Re: RE: Common Laundry Advice Needed
From: James Kacki (
Date: Sat, 10 Jul 2004 12:09:22 -0700 (PDT)
Douglas, you sound wonderfully organized and it sounds like a great system.
To add a little info. to those considering options, residential units also come as a stackable unit,(dryer over washer) but I'm not sure if residential units would be adequate for the amount of use you describe (how many units in your communty?) Does anyone have experience with residential washers and dryers in a common house?

original message:

Douglas G. Larson wrote:
We have hook-ups for 3 sets of washers and dryers in our common house
and we purchased commercial Speed Queen machines for two of the hook-ups
and a one or our members donated a residential set for the third
hook-up. Our plan was to replace the residential set with a 3rd
commercial once they wear out.
Efficiency and Reliability
The commercial machines we use are called stackables, i.e. the dryer
sits on top of the washer. We chose this configuration to conserve space
in our laundry area. We use natural gas for heating our water and these
dyers heat with gas as well. Gas powered dryers are more energy
efficient than electric. The washers are front loader types which use
far less water than top loaders.
We have had the machines for close to 4 years now and they have been
reasonably reliable though we have no experience with other commercial
brands and so have nothing to compare with. I was on the laudnry
purchasing committee and the sense I got from the many sales people I
spoke with was that Speed Queen is considered among the most reliable of
the commercial brands. We have had the Speed Queen stackables repaired
maybe 4 or 5 times in 4 years.
Coin-op or not
We didn't want to charge for use of the machines but these commerical
machines don't come without pay devices, though we did have a choice of
either coin operated or credit card operated. We chose coin operated
because the salesman said the machines are programable and we could
program it to take zero quarters.  He was honest enough to tell us also
that while setting the quarter count to zero was possible doing so
disabled some feature in the machine. I don't recall what the feature
was but we chose to set the quarter count to 1.
We leave a key for the coin box hanging in the room so residents use it
to retrieve a quarter from the box to run the machines. So in essence
use of the machines is free.
Using the machines
The commerical machines are a little less flexible in the options you
have to select for any given run than residential machines. There is a
special door on the machines that you open with a special key to set the
programming. Once set the buttons on the front used to operate the
machine follow the programming that was set. The steps needed to program
them is on the complex side but it is doable and not something you tend
to change very often. As an example, one of the choices you are asked when you program it is
the duration of the wash cycle in minutes. I don't recall what duration
we chose but when you use the washer that is how long it takes on the
wash cycle. The user doesn't have a choice. This is in contrast to
residential machines where you can easily set the wash cycle to
different lengths by turning a dial. With our commercial washers you can add an extra rinse by inserting an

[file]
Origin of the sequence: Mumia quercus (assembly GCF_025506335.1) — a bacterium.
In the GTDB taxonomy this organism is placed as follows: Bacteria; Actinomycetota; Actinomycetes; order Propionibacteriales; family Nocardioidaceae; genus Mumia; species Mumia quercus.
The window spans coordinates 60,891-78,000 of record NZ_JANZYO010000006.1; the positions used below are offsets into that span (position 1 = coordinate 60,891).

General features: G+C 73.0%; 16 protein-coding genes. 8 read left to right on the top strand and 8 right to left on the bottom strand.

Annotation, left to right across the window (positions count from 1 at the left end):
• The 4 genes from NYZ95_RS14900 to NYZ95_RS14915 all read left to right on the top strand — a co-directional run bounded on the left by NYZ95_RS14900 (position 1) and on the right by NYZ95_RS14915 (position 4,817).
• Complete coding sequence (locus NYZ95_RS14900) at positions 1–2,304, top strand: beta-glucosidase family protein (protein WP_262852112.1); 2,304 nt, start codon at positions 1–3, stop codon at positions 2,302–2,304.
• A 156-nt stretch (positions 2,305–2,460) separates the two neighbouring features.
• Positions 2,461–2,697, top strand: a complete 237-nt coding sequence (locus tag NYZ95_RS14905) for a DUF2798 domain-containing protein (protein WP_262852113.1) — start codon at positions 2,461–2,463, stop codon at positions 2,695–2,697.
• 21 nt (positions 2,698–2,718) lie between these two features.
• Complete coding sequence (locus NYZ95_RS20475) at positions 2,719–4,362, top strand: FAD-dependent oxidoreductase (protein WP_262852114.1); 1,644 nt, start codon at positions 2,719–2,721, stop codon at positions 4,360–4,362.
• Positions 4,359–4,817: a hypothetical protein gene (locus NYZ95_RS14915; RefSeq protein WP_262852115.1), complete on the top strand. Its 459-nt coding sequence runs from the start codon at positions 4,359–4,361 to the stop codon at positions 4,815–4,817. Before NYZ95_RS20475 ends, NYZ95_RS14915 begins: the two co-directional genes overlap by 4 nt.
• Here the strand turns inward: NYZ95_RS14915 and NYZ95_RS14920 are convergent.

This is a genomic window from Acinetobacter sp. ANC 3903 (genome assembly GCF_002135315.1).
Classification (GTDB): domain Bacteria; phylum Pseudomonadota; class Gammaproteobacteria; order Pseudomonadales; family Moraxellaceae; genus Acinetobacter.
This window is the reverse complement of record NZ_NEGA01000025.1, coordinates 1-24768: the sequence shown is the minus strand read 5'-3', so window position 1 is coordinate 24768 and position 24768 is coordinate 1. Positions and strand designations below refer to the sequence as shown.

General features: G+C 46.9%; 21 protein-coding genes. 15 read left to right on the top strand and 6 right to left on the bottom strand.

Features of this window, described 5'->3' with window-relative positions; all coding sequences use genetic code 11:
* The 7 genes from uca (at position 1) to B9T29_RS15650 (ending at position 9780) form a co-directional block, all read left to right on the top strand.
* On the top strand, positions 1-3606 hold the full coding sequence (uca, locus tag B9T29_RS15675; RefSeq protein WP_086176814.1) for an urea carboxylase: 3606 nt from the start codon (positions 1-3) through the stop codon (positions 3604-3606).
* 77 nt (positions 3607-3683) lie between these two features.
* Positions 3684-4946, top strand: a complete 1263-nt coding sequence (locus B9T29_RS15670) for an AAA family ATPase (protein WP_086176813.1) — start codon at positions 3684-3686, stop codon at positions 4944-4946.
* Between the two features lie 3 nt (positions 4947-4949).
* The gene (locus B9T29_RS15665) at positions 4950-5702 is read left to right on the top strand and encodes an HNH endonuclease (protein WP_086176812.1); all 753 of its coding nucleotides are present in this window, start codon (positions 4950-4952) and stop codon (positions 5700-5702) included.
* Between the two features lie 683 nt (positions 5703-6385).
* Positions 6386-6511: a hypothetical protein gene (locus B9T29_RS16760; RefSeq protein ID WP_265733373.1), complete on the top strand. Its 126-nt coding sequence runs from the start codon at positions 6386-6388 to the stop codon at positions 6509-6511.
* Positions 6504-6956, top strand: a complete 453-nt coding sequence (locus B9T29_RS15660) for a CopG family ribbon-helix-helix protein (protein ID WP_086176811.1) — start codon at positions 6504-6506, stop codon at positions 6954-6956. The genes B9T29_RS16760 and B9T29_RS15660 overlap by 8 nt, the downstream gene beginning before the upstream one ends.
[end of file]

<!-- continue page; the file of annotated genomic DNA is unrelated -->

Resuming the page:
additional quarter. Adding additional quarters to the dryers adds more
time to the run. The amount of dry time added by each quarter is another
option in the programming. The total run time for the commercial washers is quite a bit shorter
than the residential washer even if the residential washer is set to the
shortest cycle.
Cleaning supplies
Two questions came up when we were setting up our community laundry
about the use of soaps and detergents. 1) Can we buy detergent in bulk and so save money?
2) Can we buy fragrance free detergents? (Some of the residents are
sensitive to the fragrances that are in detergents and so wanted
fragrance free varieties since we would all be using the same machines
and the odors tend to linger from one wash to the next). We have a community exchange - essentially a little store where members
can purchase laundry detergent, among other things. The detergent sold
there is purchased in bulk and is fragrance free.
We have a sign up chart in the laundry room where people sign up for
using the machines at certain times of the day. Out policy is that you
can sign up for 2 hours per week. Since our guest rooms are next to our
laundry room we limit use to between 8:00 am and 9:00 pm if the guest
rooms are in use. This sign up system works fairly well though
occasionally someone will sign up then not use their time, leaving the
machines unused for 2 hours or so. If someone else wants to use the
machines during that time it creates a bit of a conflict. It doesn't
happen very often.
We have two people who do the common house laundry and they sign up for
use just like everyone else.
Machine Sizes
Since we chose stackable units we didn't have a choise on the capacity
of the commercial machines. They came in one size though Speed Queen
does make various sizes in the non-stackble units they sell. But our
experience is that while the washers look like they are on the small
size they actually hold quite a bit. The dryers are much bigger than
residential models and moderate in size comared to other dryers you see
in laundromats.

Douglas Larson
Songaia Cohousing

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